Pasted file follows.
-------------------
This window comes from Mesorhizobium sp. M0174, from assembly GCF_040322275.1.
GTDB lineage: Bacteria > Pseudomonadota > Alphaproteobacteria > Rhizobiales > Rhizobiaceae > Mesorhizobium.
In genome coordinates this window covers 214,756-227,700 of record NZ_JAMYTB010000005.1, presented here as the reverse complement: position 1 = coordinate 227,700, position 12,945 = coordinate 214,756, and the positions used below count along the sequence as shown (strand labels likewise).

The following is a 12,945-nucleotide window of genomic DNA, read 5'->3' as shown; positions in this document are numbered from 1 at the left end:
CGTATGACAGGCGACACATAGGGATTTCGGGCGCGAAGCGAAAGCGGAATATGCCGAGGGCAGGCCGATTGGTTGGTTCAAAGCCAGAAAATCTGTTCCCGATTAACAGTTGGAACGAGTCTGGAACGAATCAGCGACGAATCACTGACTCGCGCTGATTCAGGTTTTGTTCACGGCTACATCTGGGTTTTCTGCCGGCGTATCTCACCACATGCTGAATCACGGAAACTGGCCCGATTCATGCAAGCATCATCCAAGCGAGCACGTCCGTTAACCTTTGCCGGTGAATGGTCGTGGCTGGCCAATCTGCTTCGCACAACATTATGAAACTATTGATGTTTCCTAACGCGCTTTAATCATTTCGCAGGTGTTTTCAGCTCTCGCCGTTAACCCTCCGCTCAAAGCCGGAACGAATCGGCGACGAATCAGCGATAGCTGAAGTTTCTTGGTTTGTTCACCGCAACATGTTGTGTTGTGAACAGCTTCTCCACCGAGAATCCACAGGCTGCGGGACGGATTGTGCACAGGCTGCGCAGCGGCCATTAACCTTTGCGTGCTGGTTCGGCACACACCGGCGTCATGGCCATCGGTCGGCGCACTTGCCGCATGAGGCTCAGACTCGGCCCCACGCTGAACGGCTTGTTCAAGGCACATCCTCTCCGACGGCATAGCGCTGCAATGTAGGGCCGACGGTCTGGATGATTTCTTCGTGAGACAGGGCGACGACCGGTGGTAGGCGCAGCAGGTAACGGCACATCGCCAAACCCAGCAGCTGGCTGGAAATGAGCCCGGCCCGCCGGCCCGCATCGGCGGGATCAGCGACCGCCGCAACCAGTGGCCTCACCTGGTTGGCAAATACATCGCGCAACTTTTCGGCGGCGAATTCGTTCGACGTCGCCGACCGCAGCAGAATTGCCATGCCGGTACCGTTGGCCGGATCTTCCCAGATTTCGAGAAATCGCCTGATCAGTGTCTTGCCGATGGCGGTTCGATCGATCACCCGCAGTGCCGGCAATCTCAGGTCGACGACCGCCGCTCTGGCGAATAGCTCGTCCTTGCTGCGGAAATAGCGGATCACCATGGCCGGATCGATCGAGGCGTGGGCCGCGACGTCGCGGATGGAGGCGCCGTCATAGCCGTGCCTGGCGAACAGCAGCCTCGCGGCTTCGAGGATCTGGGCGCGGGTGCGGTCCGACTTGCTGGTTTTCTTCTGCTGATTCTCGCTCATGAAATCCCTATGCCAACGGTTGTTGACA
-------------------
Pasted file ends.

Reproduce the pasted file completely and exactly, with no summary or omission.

This window comes from Mesorhizobium sp. M0174, from assembly GCF_040322275.1.
GTDB lineage: Bacteria > Pseudomonadota > Alphaproteobacteria > Rhizobiales > Rhizobiaceae > Mesorhizobium.
In genome coordinates this window covers 214,756-227,700 of record NZ_JAMYTB010000005.1, presented here as the reverse complement: position 1 = coordinate 227,700, position 12,945 = coordinate 214,756, and the positions used below count along the sequence as shown (strand labels likewise).

The following is a 12,945-nucleotide window of genomic DNA, read 5'->3' as shown; positions in this document are numbered from 1 at the left end:
CGTATGACAGGCGACACATAGGGATTTCGGGCGCGAAGCGAAAGCGGAATATGCCGAGGGCAGGCCGATTGGTTGGTTCAAAGCCAGAAAATCTGTTCCCGATTAACAGTTGGAACGAGTCTGGAACGAATCAGCGACGAATCACTGACTCGCGCTGATTCAGGTTTTGTTCACGGCTACATCTGGGTTTTCTGCCGGCGTATCTCACCACATGCTGAATCACGGAAACTGGCCCGATTCATGCAAGCATCATCCAAGCGAGCACGTCCGTTAACCTTTGCCGGTGAATGGTCGTGGCTGGCCAATCTGCTTCGCACAACATTATGAAACTATTGATGTTTCCTAACGCGCTTTAATCATTTCGCAGGTGTTTTCAGCTCTCGCCGTTAACCCTCCGCTCAAAGCCGGAACGAATCGGCGACGAATCAGCGATAGCTGAAGTTTCTTGGTTTGTTCACCGCAACATGTTGTGTTGTGAACAGCTTCTCCACCGAGAATCCACAGGCTGCGGGACGGATTGTGCACAGGCTGCGCAGCGGCCATTAACCTTTGCGTGCTGGTTCGGCACACACCGGCGTCATGGCCATCGGTCGGCGCACTTGCCGCATGAGGCTCAGACTCGGCCCCACGCTGAACGGCTTGTTCAAGGCACATCCTCTCCGACGGCATAGCGCTGCAATGTAGGGCCGACGGTCTGGATGATTTCTTCGTGAGACAGGGCGACGACCGGTGGTAGGCGCAGCAGGTAACGGCACATCGCCAAACCCAGCAGCTGGCTGGAAATGAGCCCGGCCCGCCGGCCCGCATCGGCGGGATCAGCGACCGCCGCAACCAGTGGCCTCACCTGGTTGGCAAATACATCGCGCAACTTTTCGGCGGCGAATTCGTTCGACGTCGCCGACCGCAGCAGAATTGCCATGCCGGTACCGTTGGCCGGATCTTCCCAGATTTCGAGAAATCGCCTGATCAGTGTCTTGCCGATGGCGGTTCGATCGATCACCCGCAGTGCCGGCAATCTCAGGTCGACGACCGCCGCTCTGGCGAATAGCTCGTCCTTGCTGCGGAAATAGCGGATCACCATGGCCGGATCGATCGAGGCGTGGGCCGCGACGTCGCGGATGGAGGCGCCGTCATAGCCGTGCCTGGCGAACAGCAGCCTCGCGGCTTCGAGGATCTGGGCGCGGGTGCGGTCCGACTTGCTGGTTTTCTTCTGCTGATTCTCGCTCATGAAATCCCTATGCCAACGGTTGTTGACA